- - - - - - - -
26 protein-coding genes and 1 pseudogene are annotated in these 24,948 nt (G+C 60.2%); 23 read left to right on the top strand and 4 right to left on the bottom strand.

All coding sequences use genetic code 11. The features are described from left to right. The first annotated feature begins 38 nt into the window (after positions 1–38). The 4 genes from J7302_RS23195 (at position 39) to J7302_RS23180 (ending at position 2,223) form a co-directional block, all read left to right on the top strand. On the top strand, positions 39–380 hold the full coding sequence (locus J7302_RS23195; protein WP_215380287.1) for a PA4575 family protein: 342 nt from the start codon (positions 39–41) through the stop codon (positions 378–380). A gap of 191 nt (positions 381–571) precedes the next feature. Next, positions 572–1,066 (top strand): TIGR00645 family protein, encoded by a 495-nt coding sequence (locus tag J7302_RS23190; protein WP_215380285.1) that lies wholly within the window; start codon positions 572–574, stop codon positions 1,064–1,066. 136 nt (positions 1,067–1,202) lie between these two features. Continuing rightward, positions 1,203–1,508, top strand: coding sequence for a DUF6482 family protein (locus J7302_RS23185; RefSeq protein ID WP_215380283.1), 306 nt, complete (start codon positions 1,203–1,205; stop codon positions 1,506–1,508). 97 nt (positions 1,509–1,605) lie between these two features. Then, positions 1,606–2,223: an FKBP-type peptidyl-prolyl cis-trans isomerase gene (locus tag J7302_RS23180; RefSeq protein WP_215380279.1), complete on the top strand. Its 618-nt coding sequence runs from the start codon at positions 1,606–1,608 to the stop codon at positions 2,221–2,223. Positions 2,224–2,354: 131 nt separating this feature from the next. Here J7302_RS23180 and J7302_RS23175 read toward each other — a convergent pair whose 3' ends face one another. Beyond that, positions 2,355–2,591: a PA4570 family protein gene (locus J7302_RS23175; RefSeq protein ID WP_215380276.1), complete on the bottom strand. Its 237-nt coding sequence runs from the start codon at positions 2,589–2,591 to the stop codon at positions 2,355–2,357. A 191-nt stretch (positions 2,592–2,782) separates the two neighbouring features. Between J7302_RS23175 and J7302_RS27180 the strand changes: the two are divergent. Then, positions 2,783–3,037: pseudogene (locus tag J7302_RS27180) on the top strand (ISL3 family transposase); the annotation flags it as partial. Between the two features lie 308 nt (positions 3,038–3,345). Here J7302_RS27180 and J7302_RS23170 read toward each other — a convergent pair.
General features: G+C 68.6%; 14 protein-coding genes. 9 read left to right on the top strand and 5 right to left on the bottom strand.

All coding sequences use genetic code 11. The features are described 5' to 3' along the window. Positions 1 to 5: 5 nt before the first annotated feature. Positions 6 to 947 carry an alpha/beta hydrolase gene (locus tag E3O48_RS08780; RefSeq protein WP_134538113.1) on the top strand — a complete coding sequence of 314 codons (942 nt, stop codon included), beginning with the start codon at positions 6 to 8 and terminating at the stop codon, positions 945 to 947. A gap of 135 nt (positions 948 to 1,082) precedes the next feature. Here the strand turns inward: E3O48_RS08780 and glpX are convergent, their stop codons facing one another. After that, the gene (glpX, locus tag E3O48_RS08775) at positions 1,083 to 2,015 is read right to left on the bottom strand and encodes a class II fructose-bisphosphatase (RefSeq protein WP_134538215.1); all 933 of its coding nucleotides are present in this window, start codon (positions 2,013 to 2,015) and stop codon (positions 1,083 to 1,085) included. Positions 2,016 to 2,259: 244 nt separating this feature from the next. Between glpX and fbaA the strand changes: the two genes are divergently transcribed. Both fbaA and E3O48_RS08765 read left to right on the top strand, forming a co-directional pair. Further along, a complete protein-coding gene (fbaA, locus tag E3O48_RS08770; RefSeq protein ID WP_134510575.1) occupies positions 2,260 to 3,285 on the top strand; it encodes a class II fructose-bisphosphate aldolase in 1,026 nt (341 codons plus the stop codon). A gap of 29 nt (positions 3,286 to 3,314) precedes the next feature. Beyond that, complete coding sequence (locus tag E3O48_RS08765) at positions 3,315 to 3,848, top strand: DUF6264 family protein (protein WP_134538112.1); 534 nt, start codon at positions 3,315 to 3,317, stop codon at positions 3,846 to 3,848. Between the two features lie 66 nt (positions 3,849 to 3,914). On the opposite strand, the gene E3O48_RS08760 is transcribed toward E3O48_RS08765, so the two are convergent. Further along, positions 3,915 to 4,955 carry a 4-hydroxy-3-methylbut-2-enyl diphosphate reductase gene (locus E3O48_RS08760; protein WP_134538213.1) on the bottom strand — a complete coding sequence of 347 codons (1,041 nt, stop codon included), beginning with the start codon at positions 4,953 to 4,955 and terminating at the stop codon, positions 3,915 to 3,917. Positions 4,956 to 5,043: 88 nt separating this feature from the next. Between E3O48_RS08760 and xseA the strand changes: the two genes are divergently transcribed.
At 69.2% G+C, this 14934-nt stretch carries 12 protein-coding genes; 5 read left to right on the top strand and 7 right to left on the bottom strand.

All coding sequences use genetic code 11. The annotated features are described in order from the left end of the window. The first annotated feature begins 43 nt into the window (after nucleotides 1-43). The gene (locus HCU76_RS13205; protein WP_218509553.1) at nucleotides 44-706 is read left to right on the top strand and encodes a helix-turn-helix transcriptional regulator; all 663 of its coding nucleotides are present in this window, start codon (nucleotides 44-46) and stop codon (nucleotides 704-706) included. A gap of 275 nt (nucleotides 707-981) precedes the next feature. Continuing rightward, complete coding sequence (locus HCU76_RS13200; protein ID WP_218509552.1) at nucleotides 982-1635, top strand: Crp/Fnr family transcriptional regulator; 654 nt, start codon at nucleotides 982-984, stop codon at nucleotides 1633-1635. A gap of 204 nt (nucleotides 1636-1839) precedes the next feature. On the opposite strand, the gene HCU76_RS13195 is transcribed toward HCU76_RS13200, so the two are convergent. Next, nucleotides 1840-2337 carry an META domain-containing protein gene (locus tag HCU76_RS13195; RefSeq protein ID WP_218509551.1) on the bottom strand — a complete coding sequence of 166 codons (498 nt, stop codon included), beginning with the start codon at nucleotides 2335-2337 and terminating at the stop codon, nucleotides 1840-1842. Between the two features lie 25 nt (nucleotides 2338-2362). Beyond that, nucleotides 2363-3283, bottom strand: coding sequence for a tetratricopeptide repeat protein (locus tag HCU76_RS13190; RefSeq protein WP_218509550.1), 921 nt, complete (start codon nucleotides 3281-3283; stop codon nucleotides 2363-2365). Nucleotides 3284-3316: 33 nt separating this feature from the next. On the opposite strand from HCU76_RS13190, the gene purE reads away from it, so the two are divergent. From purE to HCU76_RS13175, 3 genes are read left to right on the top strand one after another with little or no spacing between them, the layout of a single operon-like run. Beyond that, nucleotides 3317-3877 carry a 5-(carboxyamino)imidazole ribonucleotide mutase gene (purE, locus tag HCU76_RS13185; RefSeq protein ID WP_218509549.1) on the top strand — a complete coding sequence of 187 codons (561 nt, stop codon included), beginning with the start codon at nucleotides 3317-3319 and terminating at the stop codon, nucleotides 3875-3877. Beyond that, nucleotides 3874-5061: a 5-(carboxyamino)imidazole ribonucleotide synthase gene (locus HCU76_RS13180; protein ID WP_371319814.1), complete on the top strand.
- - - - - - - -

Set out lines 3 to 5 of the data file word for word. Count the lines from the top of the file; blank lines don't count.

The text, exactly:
General features: G+C 68.6%; 14 protein-coding genes. 9 read left to right on the top strand and 5 right to left on the bottom strand.

All coding sequences use genetic code 11. The features are described 5' to 3' along the window. Positions 1 to 5: 5 nt before the first annotated feature. Positions 6 to 947 carry an alpha/beta hydrolase gene (locus tag E3O48_RS08780; RefSeq protein WP_134538113.1) on the top strand — a complete coding sequence of 314 codons (942 nt, stop codon included), beginning with the start codon at positions 6 to 8 and terminating at the stop codon, positions 945 to 947. A gap of 135 nt (positions 948 to 1,082) precedes the next feature. Here the strand turns inward: E3O48_RS08780 and glpX are convergent, their stop codons facing one another. After that, the gene (glpX, locus tag E3O48_RS08775) at positions 1,083 to 2,015 is read right to left on the bottom strand and encodes a class II fructose-bisphosphatase (RefSeq protein WP_134538215.1); all 933 of its coding nucleotides are present in this window, start codon (positions 2,013 to 2,015) and stop codon (positions 1,083 to 1,085) included. Positions 2,016 to 2,259: 244 nt separating this feature from the next. Between glpX and fbaA the strand changes: the two genes are divergently transcribed. Both fbaA and E3O48_RS08765 read left to right on the top strand, forming a co-directional pair. Further along, a complete protein-coding gene (fbaA, locus tag E3O48_RS08770; RefSeq protein ID WP_134510575.1) occupies positions 2,260 to 3,285 on the top strand; it encodes a class II fructose-bisphosphate aldolase in 1,026 nt (341 codons plus the stop codon). A gap of 29 nt (positions 3,286 to 3,314) precedes the next feature. Beyond that, complete coding sequence (locus tag E3O48_RS08765) at positions 3,315 to 3,848, top strand: DUF6264 family protein (protein WP_134538112.1); 534 nt, start codon at positions 3,315 to 3,317, stop codon at positions 3,846 to 3,848. Between the two features lie 66 nt (positions 3,849 to 3,914). On the opposite strand, the gene E3O48_RS08760 is transcribed toward E3O48_RS08765, so the two are convergent. Further along, positions 3,915 to 4,955 carry a 4-hydroxy-3-methylbut-2-enyl diphosphate reductase gene (locus E3O48_RS08760; protein WP_134538213.1) on the bottom strand — a complete coding sequence of 347 codons (1,041 nt, stop codon included), beginning with the start codon at positions 4,953 to 4,955 and terminating at the stop codon, positions 3,915 to 3,917. Positions 4,956 to 5,043: 88 nt separating this feature from the next. Between E3O48_RS08760 and xseA the strand changes: the two genes are divergently transcribed.
At 69.2% G+C, this 14934-nt stretch carries 12 protein-coding genes; 5 read left to right on the top strand and 7 right to left on the bottom strand.